The big gay week in review (the big gay books, blog, movies, and soap!)…


(this started out as a short post, I swear) It’s back to school time. I lack organizational skills. I’m running low on Kona coffee. It’s Thursday when I thought it was Friday, yet again. *headdesk*I’ve got 2 books in-progress and another one plotted, and GAH! I don’t know when any of them will be done yet (and ogawd you guys, I so appreciate all of you who keep asking, I swear I’m working on it, I’ll have something for you soon. Hopefully now that the kids are in preschool I’ll have more time to work. I need an assistant. A babysitter. A brain transplant. Moar COFFEE!). *ahems* But hey! It’s all good, because as I look back on the week there have actually been some pretty interesting goings on:

  • Big Gay Blog Week – I participated in “Big Gay Blog Week” over at Lela Gwenn’s Full Frontal Fantasy blog, and wrote an article on why I see romance as a positive thing for the LGBT community.
  •  Big Gay Books Steamroller is out, by Mary Calmes. I love Mary’s books on a lot of levels. The dialogue and the subject matter is always intelligent, there’s (and I admit I’m stealing this description from a friend) a certain witty tartness to her stories, and a perfect balance of sweet and sexy. Some are more emotional, some are darker, but you always can expect a quality story and that’s nice to have in an author. Steamroller was on the light side, and I liked that. A shorter read, about a not so often found scenario wherein a jock has a longstanding crush on a nerdy guy, and when they finally come together it’s like fireworks. I read it in an afternoon at the end of a stressful day, and it was just the thing to take the edge off. Really wonderful, and highly recommended. Also recently released was Four Corners by Kate McMurray which was another very sweet and slightly angsty story about how these four guys used to be buddies and play baseball together, but then one guy took off because he couldn’t quite come to grips with his sexuality. There’s a lot of pain and leftover anger from the friends who were left behind, one of whom has been in love with his buddy since their childhood. Very delightful and worth reading. And Then there was The British Devil by Greg Hogben which is a witty and eye-opening (semi-autobiographical) tale of an international love affair between two men and the many obstacles they face along the way. It’s a very enjoyable and relatable story. God, I just realized it’s a good thing my husband doesn’t read this blog. Uh, no, honey…I didn’t buy any of these books. All loaners, I swear. He DID see the title of the post, and made a point of telling me that I’m really bad at titles. Thanks, honey.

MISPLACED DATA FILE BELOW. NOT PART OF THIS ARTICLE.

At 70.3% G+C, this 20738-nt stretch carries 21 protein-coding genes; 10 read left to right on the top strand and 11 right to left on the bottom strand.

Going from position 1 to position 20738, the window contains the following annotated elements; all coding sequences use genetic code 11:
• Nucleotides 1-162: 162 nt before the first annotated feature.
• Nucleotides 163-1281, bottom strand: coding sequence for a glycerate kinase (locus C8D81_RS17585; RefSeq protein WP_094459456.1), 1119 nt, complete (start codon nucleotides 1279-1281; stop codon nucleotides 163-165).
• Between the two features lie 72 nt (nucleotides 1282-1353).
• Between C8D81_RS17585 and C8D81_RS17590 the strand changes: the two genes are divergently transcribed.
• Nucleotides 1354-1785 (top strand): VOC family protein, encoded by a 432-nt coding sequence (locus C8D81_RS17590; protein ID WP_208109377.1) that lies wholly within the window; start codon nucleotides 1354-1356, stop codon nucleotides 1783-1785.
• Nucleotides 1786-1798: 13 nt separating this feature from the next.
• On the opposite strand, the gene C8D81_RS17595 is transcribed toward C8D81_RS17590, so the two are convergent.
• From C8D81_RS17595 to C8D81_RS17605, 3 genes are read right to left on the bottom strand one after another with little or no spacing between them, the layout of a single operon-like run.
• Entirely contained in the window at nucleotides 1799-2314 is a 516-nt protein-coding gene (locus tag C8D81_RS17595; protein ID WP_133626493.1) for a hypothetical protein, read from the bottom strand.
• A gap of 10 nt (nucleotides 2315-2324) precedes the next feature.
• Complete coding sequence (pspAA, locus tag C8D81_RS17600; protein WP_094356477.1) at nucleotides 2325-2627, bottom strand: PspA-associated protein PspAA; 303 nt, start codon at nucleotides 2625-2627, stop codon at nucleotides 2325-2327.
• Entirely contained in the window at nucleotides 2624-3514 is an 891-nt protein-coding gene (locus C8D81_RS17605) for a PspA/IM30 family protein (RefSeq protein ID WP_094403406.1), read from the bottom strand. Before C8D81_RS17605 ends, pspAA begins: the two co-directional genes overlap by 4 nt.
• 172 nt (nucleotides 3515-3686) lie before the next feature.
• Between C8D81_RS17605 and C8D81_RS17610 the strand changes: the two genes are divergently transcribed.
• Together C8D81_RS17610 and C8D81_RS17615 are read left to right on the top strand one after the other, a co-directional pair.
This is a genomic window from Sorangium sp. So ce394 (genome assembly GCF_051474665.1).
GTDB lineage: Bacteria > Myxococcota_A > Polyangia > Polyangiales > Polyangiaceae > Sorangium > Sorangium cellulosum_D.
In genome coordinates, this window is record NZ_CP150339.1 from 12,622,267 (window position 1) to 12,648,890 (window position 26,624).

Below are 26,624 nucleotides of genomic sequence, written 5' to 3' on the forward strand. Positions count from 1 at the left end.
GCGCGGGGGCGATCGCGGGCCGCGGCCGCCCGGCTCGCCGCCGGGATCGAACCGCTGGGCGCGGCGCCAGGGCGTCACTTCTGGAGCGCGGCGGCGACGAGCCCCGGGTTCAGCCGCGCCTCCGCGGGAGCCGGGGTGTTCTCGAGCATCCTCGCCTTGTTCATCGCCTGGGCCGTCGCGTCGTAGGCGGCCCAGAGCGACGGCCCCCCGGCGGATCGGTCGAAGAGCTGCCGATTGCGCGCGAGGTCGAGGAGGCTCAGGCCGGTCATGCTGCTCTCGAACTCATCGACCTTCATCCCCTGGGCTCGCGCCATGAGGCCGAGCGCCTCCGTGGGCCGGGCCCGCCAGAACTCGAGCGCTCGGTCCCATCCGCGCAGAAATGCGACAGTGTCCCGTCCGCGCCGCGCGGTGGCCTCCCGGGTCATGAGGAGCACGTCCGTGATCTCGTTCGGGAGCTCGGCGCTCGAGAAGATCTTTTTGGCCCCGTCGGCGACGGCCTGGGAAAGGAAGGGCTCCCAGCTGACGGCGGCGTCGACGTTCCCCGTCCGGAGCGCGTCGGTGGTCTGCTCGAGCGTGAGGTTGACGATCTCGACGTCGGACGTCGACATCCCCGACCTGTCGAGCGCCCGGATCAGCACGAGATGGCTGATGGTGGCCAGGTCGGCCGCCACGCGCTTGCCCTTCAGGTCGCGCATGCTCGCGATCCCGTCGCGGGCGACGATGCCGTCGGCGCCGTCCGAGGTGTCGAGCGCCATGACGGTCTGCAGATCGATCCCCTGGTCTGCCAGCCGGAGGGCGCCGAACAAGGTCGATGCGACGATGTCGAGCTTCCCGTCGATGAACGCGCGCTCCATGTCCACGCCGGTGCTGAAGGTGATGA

• Big Gay Movies – Used to be, I would nod and lament along with my fellow authors and romance readers that it was hard to find satisfying ending in gay movies. I felt like so much of it was depressing, angsty, or just downright WTF? And don’t get me wrong, I love angst. I love a good mindfuck! I *know* that being gay/etc can be painful. But give me a hand up after you drop me, so *I* don’t slit my wrists like the movie hero just did, huh? I was thrilled to run across both Private Romeo (gay retelling of Romeo and Juliet set in an all boys military school) and A Marine Story (about a lesbian Marine officer discharged under DADT). I’ve been on a military kick lately, and you can’t have gay military movies without talking either directly or indirectly about Don’t Ask, Don’t Tell. Private Romeo doesn’t address the topic directly. It’s more of a symbolic thing with the setting and whatnot. A Marine Story is much more direct, and gives an example of one of the many potential ways that DADT  impacted lives and careers. Even with the repeal of DADT, I see this subject matter as important. For someone like me who grew up largely in the civilian world (my dad was in the Army but my memory of that is mostly blurry and mostly negative) and who was actually raised with something of an anti-military/ anti-war outlook, it’s hard to understand the impact of DADT. It’s harder still to understand why serving in  the military was important for those who had to hide who they were and were treated unfairly. So I’ve become fascinated by the subject, and the more I learn abut the impact of DADT and the lingering effects after its repeal, the more interested I become.  So what was interesting, was that both of these movies did have positive endings. This was cool, because I think that, too, is a big important thing in gay media. I think it’s extremely important that we acknowledge and remember, but just as important that we have hope.
  • Big Gay Soap! – Welcome to Boxer Falls! If you haven’t caught up on the soapy homo romance yet, please come and join us! This past week Geoff Knight shook things up with his episode over at the GoodReads M/M Romance Group! You won’t want to miss it. Tomorrow’s episode is written by Jacob Z Flores, and I enjoyed it so much that I am now chomping at the bit to buy his book(the perk, of course, of being one of the head writers is getting to see the episodes early). I’ve actually discovered a lot of writers I love thanks to Boxer Falls. Next week will be Edmond Manning. I read his book, King Perry, and he’s definitely another really great new voice in the genre. We’ve been so lucky and SO grateful to have so many talented authors participate. Do stop by. 🙂

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